Mr. Pennington added that these types of pages can help boost a campaign as well, crediting a different Facebook page — The People for Bernie Sanders — as one of the reasons Mr. Sanders catapulted “from a no-shot candidate into an online sensation that raised $230 million in 2016.”
While the social media dominance of Occupy Democrats may surprise some, social media experts note that there has always been a liveliness among liberal groups online, but they just get less attention.
Whitney Phillips, a media studies and communications professor at Syracuse University, said the reported distress on the left about “losing the edge on social media” wasn’t the full picture. “The framing is maybe not fully representing all of the activity and all the vibrancy that’s happening on the left because all the stories get written about what Ben Shapiro is up to,” she said, referring to the popular conservative writer.
The video of former President Barack Obama endorsing former vice president Joseph R. Biden Jr. was viewed more than 23 million times on Occupy Democrats’ Facebook page.
Occupy Democrats does try to give readers their vegetables, too. A post about Senator Mitch McConnell’s comments on the newest Democratic proposal for a coronavirus relief package, for example, included highlights from the Democratic proposal.ADVERTISEMENThttps://e9a82a00fde94b3b898e9c9acfe89e55.safeframe.googlesyndication.com/safeframe/1-0-37/html/container.html?n=0
“People clicked to be mad about McConnell, but while they read about that, they learn about what the Democrats are doing,” said Colin Taylor, the editor in chief of Occupy Democrats. “In this kind of outrage-heavy online sphere, it’s kind of hard to get people’s attention with the more wonky stuff.”
The group’s origins date to the movement that informs its name — and a dissatisfaction with it. The Rivero twins found themselves in Zuccotti Park back in 2012, when the Occupy movement had camped out in Lower Manhattan and quickly garnered a national news profile. Both brothers were drawn to the ideals of the movement — economic equality, social justice and addressing climate change — but they saw the Occupy movement’s leaderless ethos as a critical failure, and one that would never allow it to grow.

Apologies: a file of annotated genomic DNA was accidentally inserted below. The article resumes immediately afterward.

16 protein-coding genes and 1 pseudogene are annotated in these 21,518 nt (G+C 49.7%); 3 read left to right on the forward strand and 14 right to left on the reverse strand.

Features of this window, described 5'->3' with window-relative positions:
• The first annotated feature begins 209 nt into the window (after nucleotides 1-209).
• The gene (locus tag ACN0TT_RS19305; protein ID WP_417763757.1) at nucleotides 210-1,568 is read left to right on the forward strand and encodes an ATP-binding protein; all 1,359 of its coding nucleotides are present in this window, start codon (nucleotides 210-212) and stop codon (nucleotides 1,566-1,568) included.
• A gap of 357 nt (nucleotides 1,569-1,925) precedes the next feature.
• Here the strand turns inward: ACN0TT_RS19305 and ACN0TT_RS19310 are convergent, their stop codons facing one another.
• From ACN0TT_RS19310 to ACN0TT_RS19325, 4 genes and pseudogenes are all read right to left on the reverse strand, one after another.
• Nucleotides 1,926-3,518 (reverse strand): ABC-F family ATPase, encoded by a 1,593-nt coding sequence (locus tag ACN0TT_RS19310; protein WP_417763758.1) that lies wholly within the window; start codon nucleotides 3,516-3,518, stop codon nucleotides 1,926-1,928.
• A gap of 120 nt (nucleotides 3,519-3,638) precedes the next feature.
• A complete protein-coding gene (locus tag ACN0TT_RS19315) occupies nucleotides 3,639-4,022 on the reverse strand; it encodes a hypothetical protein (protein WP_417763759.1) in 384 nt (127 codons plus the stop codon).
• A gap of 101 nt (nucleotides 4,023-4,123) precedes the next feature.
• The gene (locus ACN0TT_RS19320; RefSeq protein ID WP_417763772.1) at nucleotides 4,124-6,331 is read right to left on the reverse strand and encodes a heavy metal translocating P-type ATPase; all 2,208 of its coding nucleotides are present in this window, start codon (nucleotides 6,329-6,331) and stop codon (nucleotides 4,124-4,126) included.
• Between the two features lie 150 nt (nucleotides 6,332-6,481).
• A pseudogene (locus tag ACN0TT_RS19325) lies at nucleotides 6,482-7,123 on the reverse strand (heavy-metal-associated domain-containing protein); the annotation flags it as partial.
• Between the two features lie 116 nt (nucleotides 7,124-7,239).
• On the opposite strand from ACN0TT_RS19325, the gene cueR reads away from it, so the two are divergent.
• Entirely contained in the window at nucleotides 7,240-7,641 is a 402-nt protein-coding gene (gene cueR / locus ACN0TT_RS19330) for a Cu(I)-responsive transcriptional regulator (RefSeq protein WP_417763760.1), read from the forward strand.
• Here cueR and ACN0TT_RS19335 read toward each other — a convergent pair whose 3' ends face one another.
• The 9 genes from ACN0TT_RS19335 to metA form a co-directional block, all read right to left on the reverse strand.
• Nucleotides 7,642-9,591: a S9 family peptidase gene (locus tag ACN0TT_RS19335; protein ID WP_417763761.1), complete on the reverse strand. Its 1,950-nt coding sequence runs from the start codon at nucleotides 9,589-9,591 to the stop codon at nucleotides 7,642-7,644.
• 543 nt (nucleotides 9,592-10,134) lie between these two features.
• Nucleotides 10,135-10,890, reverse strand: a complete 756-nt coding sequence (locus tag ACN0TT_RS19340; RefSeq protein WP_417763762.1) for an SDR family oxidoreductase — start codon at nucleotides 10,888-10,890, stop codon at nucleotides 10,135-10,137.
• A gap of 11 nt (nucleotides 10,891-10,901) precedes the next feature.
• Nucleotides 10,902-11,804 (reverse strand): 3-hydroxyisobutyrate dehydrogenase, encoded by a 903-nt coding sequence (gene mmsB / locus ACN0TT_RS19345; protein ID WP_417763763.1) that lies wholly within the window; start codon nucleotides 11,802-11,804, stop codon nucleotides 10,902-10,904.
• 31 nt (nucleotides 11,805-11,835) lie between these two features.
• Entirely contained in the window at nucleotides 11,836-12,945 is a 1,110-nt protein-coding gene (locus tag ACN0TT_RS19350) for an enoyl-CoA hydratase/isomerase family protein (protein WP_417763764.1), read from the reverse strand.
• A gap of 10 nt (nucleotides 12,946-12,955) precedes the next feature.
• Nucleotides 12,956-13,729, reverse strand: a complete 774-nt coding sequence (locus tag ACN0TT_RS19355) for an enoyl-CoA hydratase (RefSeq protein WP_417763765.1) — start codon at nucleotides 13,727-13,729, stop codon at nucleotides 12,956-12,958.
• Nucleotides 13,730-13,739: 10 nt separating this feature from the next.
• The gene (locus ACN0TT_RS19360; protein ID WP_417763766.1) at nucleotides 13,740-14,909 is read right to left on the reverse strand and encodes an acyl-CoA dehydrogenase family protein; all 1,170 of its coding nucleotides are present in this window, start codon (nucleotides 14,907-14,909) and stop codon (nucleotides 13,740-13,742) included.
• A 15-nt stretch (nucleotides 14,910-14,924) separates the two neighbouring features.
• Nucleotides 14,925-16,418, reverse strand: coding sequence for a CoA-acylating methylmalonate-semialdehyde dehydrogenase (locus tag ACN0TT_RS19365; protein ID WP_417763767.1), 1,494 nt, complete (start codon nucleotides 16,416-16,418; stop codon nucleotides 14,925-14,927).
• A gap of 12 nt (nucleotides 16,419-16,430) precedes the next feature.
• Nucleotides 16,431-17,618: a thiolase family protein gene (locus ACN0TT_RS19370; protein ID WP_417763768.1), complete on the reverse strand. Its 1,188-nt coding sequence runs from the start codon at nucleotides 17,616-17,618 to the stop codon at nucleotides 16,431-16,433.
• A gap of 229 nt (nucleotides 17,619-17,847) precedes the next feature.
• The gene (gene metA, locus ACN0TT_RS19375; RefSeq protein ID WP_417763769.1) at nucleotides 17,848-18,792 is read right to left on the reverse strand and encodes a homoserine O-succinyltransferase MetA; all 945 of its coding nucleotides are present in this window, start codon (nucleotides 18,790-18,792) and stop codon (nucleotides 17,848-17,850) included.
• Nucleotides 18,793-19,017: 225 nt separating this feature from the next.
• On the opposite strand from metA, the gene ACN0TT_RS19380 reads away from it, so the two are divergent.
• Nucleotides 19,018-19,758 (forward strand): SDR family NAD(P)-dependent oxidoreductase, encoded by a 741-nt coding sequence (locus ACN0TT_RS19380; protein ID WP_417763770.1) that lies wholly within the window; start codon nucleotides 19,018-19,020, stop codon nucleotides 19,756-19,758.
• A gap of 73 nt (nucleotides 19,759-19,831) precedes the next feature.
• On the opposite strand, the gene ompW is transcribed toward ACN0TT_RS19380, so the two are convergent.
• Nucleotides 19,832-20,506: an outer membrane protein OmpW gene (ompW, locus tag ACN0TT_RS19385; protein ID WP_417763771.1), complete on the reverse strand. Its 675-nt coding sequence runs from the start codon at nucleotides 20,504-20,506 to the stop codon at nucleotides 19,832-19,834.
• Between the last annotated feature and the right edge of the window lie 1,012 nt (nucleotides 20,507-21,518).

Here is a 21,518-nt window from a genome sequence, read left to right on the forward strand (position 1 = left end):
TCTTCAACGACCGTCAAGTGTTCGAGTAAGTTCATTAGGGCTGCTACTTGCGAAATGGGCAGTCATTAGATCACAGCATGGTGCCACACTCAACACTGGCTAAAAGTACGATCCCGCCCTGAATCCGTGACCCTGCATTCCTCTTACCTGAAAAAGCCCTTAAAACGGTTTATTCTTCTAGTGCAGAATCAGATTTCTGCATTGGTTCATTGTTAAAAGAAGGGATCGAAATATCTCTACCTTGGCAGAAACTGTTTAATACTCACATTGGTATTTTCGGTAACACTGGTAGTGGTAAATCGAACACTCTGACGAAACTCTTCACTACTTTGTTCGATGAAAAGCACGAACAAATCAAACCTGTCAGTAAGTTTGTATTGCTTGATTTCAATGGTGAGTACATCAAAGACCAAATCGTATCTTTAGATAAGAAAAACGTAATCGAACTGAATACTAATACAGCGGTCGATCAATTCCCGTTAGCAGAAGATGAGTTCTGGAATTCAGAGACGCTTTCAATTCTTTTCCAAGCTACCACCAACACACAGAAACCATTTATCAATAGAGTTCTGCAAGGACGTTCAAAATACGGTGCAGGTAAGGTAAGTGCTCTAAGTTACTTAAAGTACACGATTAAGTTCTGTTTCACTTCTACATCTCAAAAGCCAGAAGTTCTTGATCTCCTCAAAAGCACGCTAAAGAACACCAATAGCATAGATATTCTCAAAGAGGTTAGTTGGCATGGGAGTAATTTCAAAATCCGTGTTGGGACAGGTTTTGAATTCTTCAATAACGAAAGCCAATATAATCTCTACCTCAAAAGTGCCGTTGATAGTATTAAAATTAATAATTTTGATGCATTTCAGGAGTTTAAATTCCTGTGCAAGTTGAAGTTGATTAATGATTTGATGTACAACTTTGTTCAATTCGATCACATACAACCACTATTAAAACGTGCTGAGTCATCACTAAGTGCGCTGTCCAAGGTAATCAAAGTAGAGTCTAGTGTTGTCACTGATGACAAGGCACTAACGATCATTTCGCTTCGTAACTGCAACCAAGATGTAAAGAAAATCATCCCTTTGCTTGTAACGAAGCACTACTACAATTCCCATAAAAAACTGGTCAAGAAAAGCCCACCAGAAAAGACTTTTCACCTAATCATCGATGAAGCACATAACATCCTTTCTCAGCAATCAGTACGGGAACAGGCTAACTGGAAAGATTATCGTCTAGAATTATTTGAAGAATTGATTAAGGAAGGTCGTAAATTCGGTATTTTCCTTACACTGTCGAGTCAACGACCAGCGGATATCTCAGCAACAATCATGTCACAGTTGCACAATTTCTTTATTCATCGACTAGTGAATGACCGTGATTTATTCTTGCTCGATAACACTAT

“I looked around and thought, wow, there’s not a single Occupy congressman,” Omar Rivero said. “In the end, we’re not pulling the levers of power. So I thought, well, you know, maybe we should try to make Occupy a force that not only helps Democrats but also keeps them honest. Similar to what the Tea Party is doing to Republicans.”
Omar started the Facebook page after leaving a job at an investment bank — “working for the man at a bank” — heavy in debt to both the federal government and his mother after earning an undergraduate degree from Cornell University and a master’s degree from ESCP Europe. In between side gigs cleaning short-term rental apartments, and sometimes while cleaning, he continued to build an audience. But he needed help with the visuals.
Omar turned to his twin brother, who was running his own real-estate rental business in Miami at the time, to put his graphic design background to use and join the effort.
“My mom staged an intervention, literally, with my aunt and uncle,” Rafael said. “They thought, you guys got the scholarships to Swarthmore and Cornell, and you guys are throwing all that away to focus on something called a Facebook page.”
But with Rafael making memes, the page began to grow. Quickly. The two moved to California and lived in a friend’s pool house. When the demand for content grew beyond the twins’ capabilities, they posted hiring ads on Craigslist. Mr. Taylor, a former line cook who blogged on the side, was their first hire, and the pool house soon doubled as the Occupy newsroom, now with multiple writers churning out dozens of posts a day, building both the Facebook page and the website into traffic machines.
They survived the reorientation of the Facebook algorithm after the 2016 election — which pushed down independent, less verified sites in favor of more mainstream news content — by repeatedly boosting and sharing mainstream news articles, introduced with their own spin. Though they had to lay off a few writers in the wake of those Facebook changes, they have kept churning out content.
And, of course, countless memes.
The memes and videos are what generate the most engagement, and Occupy Democrats’ white-and-yellow text on a black background both grabs the eye with its harsh color contrast and conveys a sense of urgency. Distilling the news into a single shareable photo that remains on Facebook has quickly caught on, particularly among older users.
But with this newfound power, the Rivero brothers want to expand and build a broader network with other Democrats.
“We’re not only the largest political network on Facebook, but we’re the largest partisan political network on Facebook,” said Omar. “And I think that the Democrats should take advantage of that.
His latest work is A Life Well-Lived, a selection of photos and stories of people across Nebraska highlighting their stories from the past 70 years. These are photographs and stories of those who might be forgotten in the rush of history.